The saga of Tom Brady and Deflategate has been drawn out way longer than neccesary, but will likely go on much longer now that Roger Goodell has upheld his suspension.
Roger Goodell upholds Tom Brady's four game suspension.— Around The NFL (@AroundTheNFL) July 28, 2015
NFL 'Mr. Brady's direction that his cellphone and its relevant evidence be destroyed on or about March 6 is very troubling.'— Aaron Wilson (@AaronWilson_NFL) July 28, 2015
Following a playoff game, the league put together an investigation led by Ted Wells, which concluded that Brady was guilty of having the footballs used doctored. This conclusion was based on very circumstantial evidence, but there was enough circumstantial evidence combined with a lack of cooperation from the subject of the investigation, Tom Brady and the team that the league felt comfortable punishing them.
When the punishment was handed down, there were many who felt it was too harsh, and many who felt it was too lenient. Patriots owner Robert Kraft accepted the punishment without a fight, after issuing a lengthy response about why he felt the team and Brady should not have been punished. Quarterback Tom Brady, however, did not go quietly. Scheduled to miss the first 4 games of the season due to the punishment, Brady and the NFLPA elected to appeal the decision. The arbitrator is commissioner Roger Goodell, an incredibly controversial issue with the appeals system. Goodell heard the appeal several weeks ago, but has taken his time coming to a verdict. Some hypothesize that this was due to the 2 sides trying to negotiate an agreement that makes both sides happy.
Now the verdict is in. Commissioner Goodell has upheld the 4 game suspension. Brady's next option, should he choose to take it, is to take the case to the U.S. Courts. According to prominent sports lawyer Alan Milstein (a distant cousin of mine), he definitely has a case:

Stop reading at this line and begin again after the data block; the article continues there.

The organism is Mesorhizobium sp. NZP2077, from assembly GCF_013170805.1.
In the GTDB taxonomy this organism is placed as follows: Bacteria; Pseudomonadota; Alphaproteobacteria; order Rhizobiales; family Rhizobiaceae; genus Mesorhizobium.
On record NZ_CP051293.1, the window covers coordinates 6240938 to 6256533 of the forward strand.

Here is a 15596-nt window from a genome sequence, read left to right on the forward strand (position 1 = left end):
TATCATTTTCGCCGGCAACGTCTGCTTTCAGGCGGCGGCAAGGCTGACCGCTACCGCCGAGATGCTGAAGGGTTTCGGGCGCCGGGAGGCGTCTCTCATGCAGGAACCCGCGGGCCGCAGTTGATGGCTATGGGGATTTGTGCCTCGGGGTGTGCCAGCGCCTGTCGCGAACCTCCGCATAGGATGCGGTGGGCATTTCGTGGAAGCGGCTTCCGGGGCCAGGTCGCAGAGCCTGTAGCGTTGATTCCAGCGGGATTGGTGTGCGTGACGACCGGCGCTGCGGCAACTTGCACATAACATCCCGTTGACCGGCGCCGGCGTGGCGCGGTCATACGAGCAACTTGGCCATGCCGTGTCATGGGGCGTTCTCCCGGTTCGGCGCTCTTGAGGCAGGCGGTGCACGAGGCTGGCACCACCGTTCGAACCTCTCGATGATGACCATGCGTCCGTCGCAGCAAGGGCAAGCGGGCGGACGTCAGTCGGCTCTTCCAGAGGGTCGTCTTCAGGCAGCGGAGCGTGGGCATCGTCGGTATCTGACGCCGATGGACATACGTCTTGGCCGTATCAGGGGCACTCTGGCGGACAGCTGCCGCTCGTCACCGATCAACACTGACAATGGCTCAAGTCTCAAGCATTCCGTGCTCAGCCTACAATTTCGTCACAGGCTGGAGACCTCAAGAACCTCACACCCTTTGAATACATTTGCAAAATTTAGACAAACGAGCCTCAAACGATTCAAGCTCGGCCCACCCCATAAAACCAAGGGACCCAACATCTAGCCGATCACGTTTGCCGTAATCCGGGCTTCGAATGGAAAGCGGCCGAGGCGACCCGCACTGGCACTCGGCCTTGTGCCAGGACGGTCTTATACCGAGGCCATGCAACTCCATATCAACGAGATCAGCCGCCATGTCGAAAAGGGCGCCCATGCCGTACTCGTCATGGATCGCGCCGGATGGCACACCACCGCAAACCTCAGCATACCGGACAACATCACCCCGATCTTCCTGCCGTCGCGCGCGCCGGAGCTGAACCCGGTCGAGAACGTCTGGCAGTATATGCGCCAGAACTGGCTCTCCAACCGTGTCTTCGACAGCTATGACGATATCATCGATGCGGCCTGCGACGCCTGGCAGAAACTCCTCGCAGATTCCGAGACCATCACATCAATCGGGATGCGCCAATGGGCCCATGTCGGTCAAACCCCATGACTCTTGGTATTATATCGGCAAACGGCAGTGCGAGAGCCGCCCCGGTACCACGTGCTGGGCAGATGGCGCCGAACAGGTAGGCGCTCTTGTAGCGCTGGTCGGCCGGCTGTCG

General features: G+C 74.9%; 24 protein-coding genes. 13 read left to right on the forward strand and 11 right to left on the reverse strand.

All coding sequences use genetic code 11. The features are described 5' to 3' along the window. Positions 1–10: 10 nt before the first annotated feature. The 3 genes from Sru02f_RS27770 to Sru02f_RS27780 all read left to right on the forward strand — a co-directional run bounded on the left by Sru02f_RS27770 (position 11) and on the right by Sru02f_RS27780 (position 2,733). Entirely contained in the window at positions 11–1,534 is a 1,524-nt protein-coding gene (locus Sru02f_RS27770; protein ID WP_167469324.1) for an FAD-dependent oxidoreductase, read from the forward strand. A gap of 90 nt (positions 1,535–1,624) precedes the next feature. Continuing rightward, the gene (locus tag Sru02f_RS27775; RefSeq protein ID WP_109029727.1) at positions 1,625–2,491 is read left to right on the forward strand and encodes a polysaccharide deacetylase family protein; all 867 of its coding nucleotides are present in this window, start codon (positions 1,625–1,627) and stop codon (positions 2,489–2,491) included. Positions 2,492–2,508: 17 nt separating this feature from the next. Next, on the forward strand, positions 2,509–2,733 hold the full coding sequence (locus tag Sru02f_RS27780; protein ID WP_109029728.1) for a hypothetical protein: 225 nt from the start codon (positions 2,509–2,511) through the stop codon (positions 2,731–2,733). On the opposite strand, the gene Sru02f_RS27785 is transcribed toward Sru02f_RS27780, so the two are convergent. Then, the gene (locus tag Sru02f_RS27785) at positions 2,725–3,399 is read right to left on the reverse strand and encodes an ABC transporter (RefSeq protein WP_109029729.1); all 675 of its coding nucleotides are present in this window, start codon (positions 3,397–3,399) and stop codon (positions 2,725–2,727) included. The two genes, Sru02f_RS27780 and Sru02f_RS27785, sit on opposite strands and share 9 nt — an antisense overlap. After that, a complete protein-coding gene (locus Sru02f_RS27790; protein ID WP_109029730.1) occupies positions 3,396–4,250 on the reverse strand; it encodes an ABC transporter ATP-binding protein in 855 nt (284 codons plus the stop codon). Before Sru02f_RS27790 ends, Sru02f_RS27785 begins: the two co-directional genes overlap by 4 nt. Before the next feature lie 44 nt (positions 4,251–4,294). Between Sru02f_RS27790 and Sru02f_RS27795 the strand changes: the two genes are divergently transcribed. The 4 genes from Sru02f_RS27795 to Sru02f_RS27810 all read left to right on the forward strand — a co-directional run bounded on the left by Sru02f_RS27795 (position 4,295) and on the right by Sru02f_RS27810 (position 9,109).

"If they get to federal court, the whole procedure, the question is whether it was arbitrary and capricious," said Alan Milstein, the lawyer who represented Maurice Clarett in his fight against the NFL. "It seems fairly clear it was.
"The commissioner, I thought, really made a poor choice in taking part – basically trying to become part of this arbitration. The best argument Brady has is that due process was lacking and the hearing was unfair. The best evidence is that the commissioner was part of this thing."
If this was filed in court, Brady would have the option to play week 1 against Pittsburgh. However it would also introduce a very uncertain timetable for his suspension, based on the court case. Could the result be a suspended Brady late in the season? It would seem that would be a possibility. Perhaps the Patriots and Brady would prefer the certainty of knowing when the suspension will start and end, and will not go to federal court. The next step is still up in the air.
If he chose to contest the suspension in Federal Court, his saga would continue to drag on despite even non-Patriots fans wanting it to just end already. For what it is worth, Brady has already been judged guilty in the court of public opinion, so even if he wins in a U.S. Court, it will not change the verdict of the masses that he is a cheater.
The NFL's full notice about the penalty is here.